Alaska's North Slope was shaken by the largest-ever recorded earthquake in the region, followed by numerous strong aftershocks.
A 6.4-magnitude earthquake hit at 6:56 a.m. (PT) on August 12. (Initial measurements reported it as 6.5-magnitude.)
The epicentre was located 544 kilometres (338 miles) northeast of Fairbanks, Alaska, and 1099 kilometres (683 miles) northwest of Whitehorse, Yukon at a depth of 10 kilometres (6 miles).
It was the largest seismic event ever recorded north of the Brooks Range in Alaska, according to the Alaska Earthquake Centre.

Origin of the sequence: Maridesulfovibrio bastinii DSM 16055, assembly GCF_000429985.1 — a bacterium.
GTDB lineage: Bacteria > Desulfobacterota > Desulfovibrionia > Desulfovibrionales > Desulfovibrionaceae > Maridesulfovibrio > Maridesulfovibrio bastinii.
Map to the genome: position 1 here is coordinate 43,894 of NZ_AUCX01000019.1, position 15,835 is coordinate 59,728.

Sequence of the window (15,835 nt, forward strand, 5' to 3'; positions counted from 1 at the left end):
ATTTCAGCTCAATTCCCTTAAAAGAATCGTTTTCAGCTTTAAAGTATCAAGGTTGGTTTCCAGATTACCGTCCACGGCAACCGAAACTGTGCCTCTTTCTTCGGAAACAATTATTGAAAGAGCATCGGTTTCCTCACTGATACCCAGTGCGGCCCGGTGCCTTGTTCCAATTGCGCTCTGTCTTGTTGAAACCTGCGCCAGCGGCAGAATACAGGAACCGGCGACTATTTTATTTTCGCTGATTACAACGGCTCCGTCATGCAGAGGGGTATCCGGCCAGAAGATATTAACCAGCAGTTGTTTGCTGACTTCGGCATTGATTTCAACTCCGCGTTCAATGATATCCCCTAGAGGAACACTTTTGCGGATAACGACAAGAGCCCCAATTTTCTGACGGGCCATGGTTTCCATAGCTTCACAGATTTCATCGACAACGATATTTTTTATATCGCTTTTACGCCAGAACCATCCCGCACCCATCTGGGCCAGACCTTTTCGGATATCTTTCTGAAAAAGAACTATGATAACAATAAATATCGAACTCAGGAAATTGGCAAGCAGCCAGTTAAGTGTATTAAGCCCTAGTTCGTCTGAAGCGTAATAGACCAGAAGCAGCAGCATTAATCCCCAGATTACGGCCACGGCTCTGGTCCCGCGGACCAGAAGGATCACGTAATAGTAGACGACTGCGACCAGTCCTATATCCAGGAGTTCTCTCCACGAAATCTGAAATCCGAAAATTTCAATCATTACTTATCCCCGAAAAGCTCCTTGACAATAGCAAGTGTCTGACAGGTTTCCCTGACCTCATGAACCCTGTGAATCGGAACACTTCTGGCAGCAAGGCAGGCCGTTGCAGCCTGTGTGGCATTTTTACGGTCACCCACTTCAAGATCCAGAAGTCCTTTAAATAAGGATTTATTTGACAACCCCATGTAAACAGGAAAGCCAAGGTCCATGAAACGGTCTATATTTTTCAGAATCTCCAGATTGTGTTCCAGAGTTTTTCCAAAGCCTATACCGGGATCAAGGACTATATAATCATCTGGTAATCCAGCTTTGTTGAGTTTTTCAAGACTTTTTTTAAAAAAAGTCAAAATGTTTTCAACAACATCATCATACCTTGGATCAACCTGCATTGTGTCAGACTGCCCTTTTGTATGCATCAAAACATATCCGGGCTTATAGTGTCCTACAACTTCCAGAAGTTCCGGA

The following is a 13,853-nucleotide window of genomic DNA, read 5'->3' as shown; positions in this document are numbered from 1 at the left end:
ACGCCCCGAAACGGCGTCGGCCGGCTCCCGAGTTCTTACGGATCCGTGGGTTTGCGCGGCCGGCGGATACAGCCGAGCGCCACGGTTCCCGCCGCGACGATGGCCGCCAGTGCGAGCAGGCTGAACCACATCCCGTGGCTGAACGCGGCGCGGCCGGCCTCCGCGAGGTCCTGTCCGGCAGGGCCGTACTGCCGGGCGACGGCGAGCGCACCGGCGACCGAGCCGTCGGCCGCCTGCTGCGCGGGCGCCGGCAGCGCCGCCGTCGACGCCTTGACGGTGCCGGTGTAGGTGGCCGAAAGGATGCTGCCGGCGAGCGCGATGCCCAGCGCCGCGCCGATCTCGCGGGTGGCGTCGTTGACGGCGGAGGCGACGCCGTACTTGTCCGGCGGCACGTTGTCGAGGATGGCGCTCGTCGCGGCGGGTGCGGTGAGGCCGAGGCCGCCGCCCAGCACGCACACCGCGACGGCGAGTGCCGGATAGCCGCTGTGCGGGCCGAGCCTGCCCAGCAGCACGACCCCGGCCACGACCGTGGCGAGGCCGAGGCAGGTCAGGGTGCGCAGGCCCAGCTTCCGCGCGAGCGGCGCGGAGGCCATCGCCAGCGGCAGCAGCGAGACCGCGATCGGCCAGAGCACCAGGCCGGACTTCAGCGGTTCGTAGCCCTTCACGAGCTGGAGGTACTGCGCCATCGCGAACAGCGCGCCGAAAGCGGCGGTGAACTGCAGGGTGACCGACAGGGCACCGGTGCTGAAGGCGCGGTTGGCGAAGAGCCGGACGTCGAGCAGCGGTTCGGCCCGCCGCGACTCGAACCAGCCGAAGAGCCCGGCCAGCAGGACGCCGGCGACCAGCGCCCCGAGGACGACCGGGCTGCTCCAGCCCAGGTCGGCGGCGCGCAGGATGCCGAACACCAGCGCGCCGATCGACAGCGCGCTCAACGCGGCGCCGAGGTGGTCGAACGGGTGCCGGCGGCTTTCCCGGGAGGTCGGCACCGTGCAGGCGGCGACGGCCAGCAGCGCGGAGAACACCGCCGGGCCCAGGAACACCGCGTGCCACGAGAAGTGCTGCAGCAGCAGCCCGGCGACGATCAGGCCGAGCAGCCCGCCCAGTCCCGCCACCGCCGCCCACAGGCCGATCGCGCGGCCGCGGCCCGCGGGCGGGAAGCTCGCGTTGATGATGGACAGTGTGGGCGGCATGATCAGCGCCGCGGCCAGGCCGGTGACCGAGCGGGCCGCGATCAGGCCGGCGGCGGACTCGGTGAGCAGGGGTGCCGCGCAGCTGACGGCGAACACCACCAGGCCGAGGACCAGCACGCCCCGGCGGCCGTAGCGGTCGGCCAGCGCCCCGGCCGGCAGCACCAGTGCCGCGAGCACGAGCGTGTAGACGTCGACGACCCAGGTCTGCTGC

An extremely active series of aftershocks followed.
Among the more powerful aftershocks was one that measured 6.0-magnitude that struck at 1:15 p.m. on the same day. (Preliminary measurements initially recorded it as 6.1-magnitude.)
The epicentre was located 546 kilometres (339 miles) northeast of Fairbanks, Alaksa, and 1075 kilometres (668 miles) northwest of Whitehorse, Yukon, at a depth of 11.7 kilometres (7.3 miles).
Another major aftershock followed shortly thereafter at 1:30 p.m., measuring 4.9-magnitude. (It was initially reported as 5.4-magnitude.)
The epicentre was located 534 kilometres (332 miles) northeast of Fairbanks and 1063 kilometres (661 miles) northwest of Whitehorse, at a depth of 0.1 kilometres (0.06 miles).
Seismic activity is continuing today (August 13), including three quakes that measured 4.8, 4.6, and 4.5.